- What are my goals over the next five years? (This question is
crucial to providing a motivational focus for everything the employee
- What are my greatest strengths and how can I build on them more
effectively? (A 360-degree evaluation or a strengths test can be
helpful in this regard.)
- Do I have any serious weaknesses that make it difficult to do my
job or will prevent me from reaching my goals?
After answering these questions, the employee should try to
identify developmental opportunities that will help him build on his
strengths in such a way that he can better serve the needs of the
organization and reach his goals. Developmental opportunities can take
many forms, and a mix of training and experiential learning should be
included on the IDP. Besides formal training in a classroom setting
(the most common--and costly--option), other excellent developmental
opportunities include shadowing of senior executives, mentoring,
distance learning through the internet or intranet, assignment to a
project team, cross-training, exposure to supervisory
responsibilities, involvement in outreach efforts, and temporary
assignments in other offices or posts.
Once the employee has drafted his IDP, he should meet with his
supervisor to discuss it. The supervisor should offer additional
guidance on how to best address questions 1, 3 and 4 above, as
appropriate. The supervisor should also provide guidance on the range
of training resources that are available, as she may be aware of
resources unfamiliar to the employee. The employee's final IDP should
be realistic given the office's resources and staffing.
After the employee and supervisor have agreed on the contents of the
IDP, they should both sign it. It then becomes a non-binding contract,
by which the employee makes a commitment to follow through on the IDP
and the supervisor acknowledges the need to make time for him to do
so. The IDP should be reviewed and revised periodically to reflect the
changing needs of the employee and/or office.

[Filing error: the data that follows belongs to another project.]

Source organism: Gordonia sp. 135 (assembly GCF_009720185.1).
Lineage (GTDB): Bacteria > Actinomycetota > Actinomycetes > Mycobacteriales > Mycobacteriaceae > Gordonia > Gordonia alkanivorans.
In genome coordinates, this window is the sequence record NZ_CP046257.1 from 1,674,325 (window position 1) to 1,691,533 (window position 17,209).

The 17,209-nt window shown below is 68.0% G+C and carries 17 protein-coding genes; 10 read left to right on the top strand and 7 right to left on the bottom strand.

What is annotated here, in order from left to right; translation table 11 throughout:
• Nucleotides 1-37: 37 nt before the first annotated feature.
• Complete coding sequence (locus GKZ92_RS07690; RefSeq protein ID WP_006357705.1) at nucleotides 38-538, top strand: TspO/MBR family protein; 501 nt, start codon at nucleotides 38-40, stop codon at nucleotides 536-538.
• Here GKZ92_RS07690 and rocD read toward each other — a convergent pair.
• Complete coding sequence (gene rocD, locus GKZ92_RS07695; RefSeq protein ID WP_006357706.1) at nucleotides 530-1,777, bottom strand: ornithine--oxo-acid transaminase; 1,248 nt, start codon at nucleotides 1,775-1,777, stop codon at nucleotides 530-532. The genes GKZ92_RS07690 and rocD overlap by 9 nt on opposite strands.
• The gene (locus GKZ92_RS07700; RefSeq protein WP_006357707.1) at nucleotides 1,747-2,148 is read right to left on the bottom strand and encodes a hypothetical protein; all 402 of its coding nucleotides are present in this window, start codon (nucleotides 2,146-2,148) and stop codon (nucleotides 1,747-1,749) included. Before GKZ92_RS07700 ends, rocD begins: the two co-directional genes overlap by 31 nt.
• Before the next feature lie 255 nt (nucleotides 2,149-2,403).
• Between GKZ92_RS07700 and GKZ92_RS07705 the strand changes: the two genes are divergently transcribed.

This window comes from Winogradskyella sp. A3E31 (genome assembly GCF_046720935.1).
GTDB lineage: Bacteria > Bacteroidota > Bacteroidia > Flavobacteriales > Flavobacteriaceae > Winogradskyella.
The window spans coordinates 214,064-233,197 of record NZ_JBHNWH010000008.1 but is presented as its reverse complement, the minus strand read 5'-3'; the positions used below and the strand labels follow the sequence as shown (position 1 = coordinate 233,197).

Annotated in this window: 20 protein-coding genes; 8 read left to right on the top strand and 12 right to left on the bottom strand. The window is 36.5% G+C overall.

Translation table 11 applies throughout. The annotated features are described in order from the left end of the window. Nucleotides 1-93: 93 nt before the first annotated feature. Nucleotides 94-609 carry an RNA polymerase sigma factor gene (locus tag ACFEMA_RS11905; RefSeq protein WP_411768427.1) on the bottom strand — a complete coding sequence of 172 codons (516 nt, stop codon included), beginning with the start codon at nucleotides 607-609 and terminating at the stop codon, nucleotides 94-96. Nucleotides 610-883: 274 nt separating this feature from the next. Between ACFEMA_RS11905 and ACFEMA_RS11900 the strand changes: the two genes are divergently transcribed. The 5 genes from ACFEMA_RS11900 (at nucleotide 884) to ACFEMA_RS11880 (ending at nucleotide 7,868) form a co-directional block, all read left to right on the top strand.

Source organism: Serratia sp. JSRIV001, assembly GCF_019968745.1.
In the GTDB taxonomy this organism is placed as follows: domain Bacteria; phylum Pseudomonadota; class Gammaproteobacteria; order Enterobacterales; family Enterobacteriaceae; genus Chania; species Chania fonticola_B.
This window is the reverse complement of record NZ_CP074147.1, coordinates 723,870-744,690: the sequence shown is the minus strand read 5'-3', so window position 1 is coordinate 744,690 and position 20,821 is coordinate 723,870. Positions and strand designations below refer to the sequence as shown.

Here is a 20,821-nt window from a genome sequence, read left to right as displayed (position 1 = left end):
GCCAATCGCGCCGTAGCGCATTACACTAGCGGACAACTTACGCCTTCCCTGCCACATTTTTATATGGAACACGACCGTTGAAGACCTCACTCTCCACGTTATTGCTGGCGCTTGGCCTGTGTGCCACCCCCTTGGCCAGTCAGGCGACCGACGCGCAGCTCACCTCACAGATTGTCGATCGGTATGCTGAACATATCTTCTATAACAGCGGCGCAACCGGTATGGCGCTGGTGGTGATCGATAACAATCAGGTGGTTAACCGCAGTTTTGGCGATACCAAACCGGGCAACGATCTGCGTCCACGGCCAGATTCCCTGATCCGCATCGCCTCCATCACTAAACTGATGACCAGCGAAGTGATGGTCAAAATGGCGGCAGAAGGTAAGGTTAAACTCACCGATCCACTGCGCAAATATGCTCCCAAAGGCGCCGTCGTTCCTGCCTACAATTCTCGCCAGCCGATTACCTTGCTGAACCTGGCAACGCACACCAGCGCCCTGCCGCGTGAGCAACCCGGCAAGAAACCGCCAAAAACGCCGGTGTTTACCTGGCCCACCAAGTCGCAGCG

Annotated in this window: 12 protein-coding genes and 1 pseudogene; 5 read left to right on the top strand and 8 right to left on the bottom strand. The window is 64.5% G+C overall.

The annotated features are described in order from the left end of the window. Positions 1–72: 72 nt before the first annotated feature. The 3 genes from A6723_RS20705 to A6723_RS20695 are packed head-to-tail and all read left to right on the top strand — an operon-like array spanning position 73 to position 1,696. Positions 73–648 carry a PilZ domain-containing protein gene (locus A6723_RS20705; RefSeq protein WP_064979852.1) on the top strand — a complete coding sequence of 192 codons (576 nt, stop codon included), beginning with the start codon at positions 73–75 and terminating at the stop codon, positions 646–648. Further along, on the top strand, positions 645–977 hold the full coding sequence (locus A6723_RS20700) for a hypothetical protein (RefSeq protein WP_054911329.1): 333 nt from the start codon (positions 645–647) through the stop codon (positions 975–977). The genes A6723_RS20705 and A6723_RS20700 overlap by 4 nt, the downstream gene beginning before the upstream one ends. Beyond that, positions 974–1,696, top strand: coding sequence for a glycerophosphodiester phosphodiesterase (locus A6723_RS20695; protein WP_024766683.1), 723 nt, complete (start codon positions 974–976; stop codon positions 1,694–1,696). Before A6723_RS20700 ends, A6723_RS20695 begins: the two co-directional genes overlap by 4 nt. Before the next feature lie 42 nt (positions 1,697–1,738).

A note of caution: While the IDP is not binding, managers should make every effort to
ensure that each employee is given time for the training and
developmental opportunities listed on his IDP. Chronic failure to make
time for previously agreed upon learning opportunities will breed
cynicism and mistrust, completely undermining the IDP's motivational
Finally, after the employee has attended a training
course, it is important to follow up and ensure that he has an
opportunity to put the training to good use quickly before the new
knowledge and/or skills become a distant memory. This may be a
challenge given that an employee who has been out of the office for a
week will usually return to find a full in-box. Nevertheless, it is
necessary to ensure that the training has the intended benefits for
both the employee and the organization.
Additional Information about Individual
web-based tutorial that walks users through the process of creating an
IDP.Nice overview of the the IDP process,
includes detailed step-by-step guidance.
Very readable guide developed by the Department of Defense.
Prepared by the U.S. Department of Commerce, includes some
helpful worksheets to assist employees in developing their IDP.
Good article by Daniel R. Tobin (All
Learning is Self-Directed Learning) about learning contracts.
Comprehensive guide by OPM on how to most effectively target training
to address organizational needs and subsequently assess whether the
training has had the desired benefits for the organization.